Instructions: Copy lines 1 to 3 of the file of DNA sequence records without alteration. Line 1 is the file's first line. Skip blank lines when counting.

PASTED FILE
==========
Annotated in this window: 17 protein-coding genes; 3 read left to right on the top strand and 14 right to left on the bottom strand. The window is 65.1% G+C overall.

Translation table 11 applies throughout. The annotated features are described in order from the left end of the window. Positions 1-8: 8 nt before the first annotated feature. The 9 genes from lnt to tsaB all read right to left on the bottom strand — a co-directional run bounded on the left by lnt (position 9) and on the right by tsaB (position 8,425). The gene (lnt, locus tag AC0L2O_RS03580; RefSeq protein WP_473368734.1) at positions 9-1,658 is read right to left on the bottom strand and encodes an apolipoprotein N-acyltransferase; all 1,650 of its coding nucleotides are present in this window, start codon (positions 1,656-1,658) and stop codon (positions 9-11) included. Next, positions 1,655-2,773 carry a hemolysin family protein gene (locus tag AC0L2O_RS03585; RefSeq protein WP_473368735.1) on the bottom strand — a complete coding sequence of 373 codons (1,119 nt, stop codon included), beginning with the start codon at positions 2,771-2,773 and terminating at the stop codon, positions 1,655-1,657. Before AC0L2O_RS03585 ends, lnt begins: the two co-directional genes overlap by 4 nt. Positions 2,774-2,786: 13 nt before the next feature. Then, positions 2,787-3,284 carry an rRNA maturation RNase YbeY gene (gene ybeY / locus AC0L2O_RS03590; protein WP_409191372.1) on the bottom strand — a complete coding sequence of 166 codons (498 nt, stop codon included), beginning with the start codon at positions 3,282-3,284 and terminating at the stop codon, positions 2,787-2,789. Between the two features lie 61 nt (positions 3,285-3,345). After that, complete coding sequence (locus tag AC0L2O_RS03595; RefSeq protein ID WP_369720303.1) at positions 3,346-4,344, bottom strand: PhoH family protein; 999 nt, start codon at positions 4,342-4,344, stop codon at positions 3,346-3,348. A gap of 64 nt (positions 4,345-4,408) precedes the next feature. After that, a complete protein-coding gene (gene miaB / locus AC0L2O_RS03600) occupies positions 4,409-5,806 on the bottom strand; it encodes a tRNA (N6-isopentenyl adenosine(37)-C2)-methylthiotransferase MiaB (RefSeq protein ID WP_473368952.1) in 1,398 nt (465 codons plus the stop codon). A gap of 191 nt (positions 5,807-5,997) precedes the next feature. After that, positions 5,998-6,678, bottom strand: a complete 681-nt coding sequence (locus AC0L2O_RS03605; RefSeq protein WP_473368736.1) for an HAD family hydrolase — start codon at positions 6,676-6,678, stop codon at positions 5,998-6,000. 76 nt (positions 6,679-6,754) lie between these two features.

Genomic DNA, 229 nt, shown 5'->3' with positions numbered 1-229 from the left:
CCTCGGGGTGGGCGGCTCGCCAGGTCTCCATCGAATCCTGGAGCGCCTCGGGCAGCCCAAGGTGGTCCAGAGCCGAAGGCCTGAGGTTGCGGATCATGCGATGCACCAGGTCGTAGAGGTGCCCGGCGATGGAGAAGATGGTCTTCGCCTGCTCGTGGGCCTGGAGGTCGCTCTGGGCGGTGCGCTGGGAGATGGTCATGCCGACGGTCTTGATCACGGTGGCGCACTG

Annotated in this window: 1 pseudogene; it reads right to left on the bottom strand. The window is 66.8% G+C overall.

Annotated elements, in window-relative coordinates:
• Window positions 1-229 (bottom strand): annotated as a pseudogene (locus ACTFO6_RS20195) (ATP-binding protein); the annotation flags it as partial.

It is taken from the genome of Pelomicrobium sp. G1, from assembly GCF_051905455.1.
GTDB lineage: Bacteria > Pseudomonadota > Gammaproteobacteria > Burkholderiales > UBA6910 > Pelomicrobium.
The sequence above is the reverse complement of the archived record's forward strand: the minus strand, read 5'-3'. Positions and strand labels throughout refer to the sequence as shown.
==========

Annotated in this window: 17 protein-coding genes; 3 read left to right on the top strand and 14 right to left on the bottom strand. The window is 65.1% G+C overall.

Translation table 11 applies throughout. The annotated features are described in order from the left end of the window. Positions 1-8: 8 nt before the first annotated feature. The 9 genes from lnt to tsaB all read right to left on the bottom strand — a co-directional run bounded on the left by lnt (position 9) and on the right by tsaB (position 8,425). The gene (lnt, locus tag AC0L2O_RS03580; RefSeq protein WP_473368734.1) at positions 9-1,658 is read right to left on the bottom strand and encodes an apolipoprotein N-acyltransferase; all 1,650 of its coding nucleotides are present in this window, start codon (positions 1,656-1,658) and stop codon (positions 9-11) included. Next, positions 1,655-2,773 carry a hemolysin family protein gene (locus tag AC0L2O_RS03585; RefSeq protein WP_473368735.1) on the bottom strand — a complete coding sequence of 373 codons (1,119 nt, stop codon included), beginning with the start codon at positions 2,771-2,773 and terminating at the stop codon, positions 1,655-1,657. Before AC0L2O_RS03585 ends, lnt begins: the two co-directional genes overlap by 4 nt. Positions 2,774-2,786: 13 nt before the next feature. Then, positions 2,787-3,284 carry an rRNA maturation RNase YbeY gene (gene ybeY / locus AC0L2O_RS03590; protein WP_409191372.1) on the bottom strand — a complete coding sequence of 166 codons (498 nt, stop codon included), beginning with the start codon at positions 3,282-3,284 and terminating at the stop codon, positions 2,787-2,789. Between the two features lie 61 nt (positions 3,285-3,345). After that, complete coding sequence (locus tag AC0L2O_RS03595; RefSeq protein ID WP_369720303.1) at positions 3,346-4,344, bottom strand: PhoH family protein; 999 nt, start codon at positions 4,342-4,344, stop codon at positions 3,346-3,348. A gap of 64 nt (positions 4,345-4,408) precedes the next feature. After that, a complete protein-coding gene (gene miaB / locus AC0L2O_RS03600) occupies positions 4,409-5,806 on the bottom strand; it encodes a tRNA (N6-isopentenyl adenosine(37)-C2)-methylthiotransferase MiaB (RefSeq protein ID WP_473368952.1) in 1,398 nt (465 codons plus the stop codon). A gap of 191 nt (positions 5,807-5,997) precedes the next feature. After that, positions 5,998-6,678, bottom strand: a complete 681-nt coding sequence (locus AC0L2O_RS03605; RefSeq protein WP_473368736.1) for an HAD family hydrolase — start codon at positions 6,676-6,678, stop codon at positions 5,998-6,000. 76 nt (positions 6,679-6,754) lie between these two features.

Genomic DNA, 229 nt, shown 5'->3' with positions numbered 1-229 from the left: